In the dim and distant past of my childhood, once a week a bell could be heard ringing at around 6pm at the end of my parent’s road, which was the signal to head out with dinner plates in hand as the Pie & Peas man with his food van had arrived. With his no-choice menu of freshly made meat pies and perfectly mushy peas, as well as a zero packaging operation, I’ve often wondered whether just such a mobile business model would stack up in today’s more complex, but increasingly environmentally aware, marketplace.
We continue to have ice cream vans bringing their confections to road-ends and parks while mobile libraries just about remain a feature in some rural areas, Amazon has been rolling out its Treasure Trucks to a growing number of locations within the UK, and in the US the supermarket chain Kroger has been testing its Zero Hunger Mobile Market truck that aims to take fresh food to people who can’t easily get to a store for various reasons including disabilities and a lack of transportation.
There are also examples of mobile pizza vans and fish & chip vans appearing for specified periods on certain evenings at caravan sites to give holidaymakers a convenient dinner option that takes parents away from cooking duty on those evenings. These vans effectively mirror the food trucks that are cropping up in the growing number of food markets, but the difference is they are providing a genuinely mobile proposition rather than being largely static for the day.
We all know that delivering to the home – or other convenient location – has grown massively in importance over recent years with the likes of Deliveroo and Just Eat delivering food orders to people, but could there be a role for a slightly less personal, but more shared-service, proposition that is more environmentally friendly just like the Pie & Peas mobile service of my childhood.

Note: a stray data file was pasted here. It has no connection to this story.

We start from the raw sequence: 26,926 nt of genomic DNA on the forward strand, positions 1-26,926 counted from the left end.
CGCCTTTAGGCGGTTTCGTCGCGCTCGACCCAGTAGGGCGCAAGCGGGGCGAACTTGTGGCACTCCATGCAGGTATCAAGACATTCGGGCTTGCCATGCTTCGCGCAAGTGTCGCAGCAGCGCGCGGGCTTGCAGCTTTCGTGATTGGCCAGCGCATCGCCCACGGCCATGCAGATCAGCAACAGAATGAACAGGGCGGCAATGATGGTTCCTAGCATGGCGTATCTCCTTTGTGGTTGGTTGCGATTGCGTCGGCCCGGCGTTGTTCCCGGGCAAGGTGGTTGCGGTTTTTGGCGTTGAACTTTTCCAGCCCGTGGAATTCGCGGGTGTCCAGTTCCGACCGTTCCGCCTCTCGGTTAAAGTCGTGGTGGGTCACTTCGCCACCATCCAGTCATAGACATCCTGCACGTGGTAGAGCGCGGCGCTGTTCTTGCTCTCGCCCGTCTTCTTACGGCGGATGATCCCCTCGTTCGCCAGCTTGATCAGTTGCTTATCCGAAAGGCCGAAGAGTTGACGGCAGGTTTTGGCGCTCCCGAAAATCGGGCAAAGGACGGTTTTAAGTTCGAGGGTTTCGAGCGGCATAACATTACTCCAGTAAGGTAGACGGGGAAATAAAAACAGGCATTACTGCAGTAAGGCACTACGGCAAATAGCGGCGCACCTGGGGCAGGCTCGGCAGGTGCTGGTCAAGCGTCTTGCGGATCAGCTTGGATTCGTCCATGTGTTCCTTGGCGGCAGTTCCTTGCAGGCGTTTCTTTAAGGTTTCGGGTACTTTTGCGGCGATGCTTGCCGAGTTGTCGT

It certainly has the advantage of freshness, the avoidance of food being damaged in transit, the potential to limit packaging, and also reduce fuel by taking mass servings out to groups of people rather than individuals. This all sounds laudable but would it be economically feasible today when people can have things delivered right to their door? Probably not if it was a simple clone of the old model – but what has moved things on today is the ability to incorporate technology into the proposition.
There is the ability for people to track, via geo-location technology using their mobile devices, the location of the food vans/trucks as they make their way through their various stops and to plan meal times accordingly. This has proven to be very beneficial in the US where certain food producers have gained extremely loyal followings and such technology provides the level of visibility customers need.
Undoubtedly the most advanced take on the food delivery van has been developed by San Francisco-based Zume. It’s ‘Forward Mobile Kitchen’ trucks had originally been designed for its own Zume Pizza brand but it has recently partnered with other brands including firstly &Pizza.
The wagons contain bespoke mobile kitchens that double as food trucks and delivery vehicles. One of the pioneering aspects is its use of automation whereby for pizza production it uses robots to create the pies and the cooking time can be synched to the length of the journey.
Zume also uses artificial intelligence (AI) technology to better understand and respond to customer demand, based on various factors including location and traffic patterns. And as well as being able to optimise its delivery route through technology that reduces fuel consumption, the company has also further enhanced its environmental credentials by recently purchasing Pivot, a plant-based alternative packaging company.
This sounds like a world away from my encounters with the decidedly zero-tech Pie & Peas van of all those years ago but is it really? The ultimate objectives of providing tasty food combined with convenience remain exactly the same but with the overlay of technology and the environmental focus bringing things right up to date.
Glynn Davis, editor of Retail Insider
This piece was originally published on Propel Info where Glynn Davis writes a regular Friday opinion piece. Retail Insider would like to thank Propel for allowing the reproduction of this column.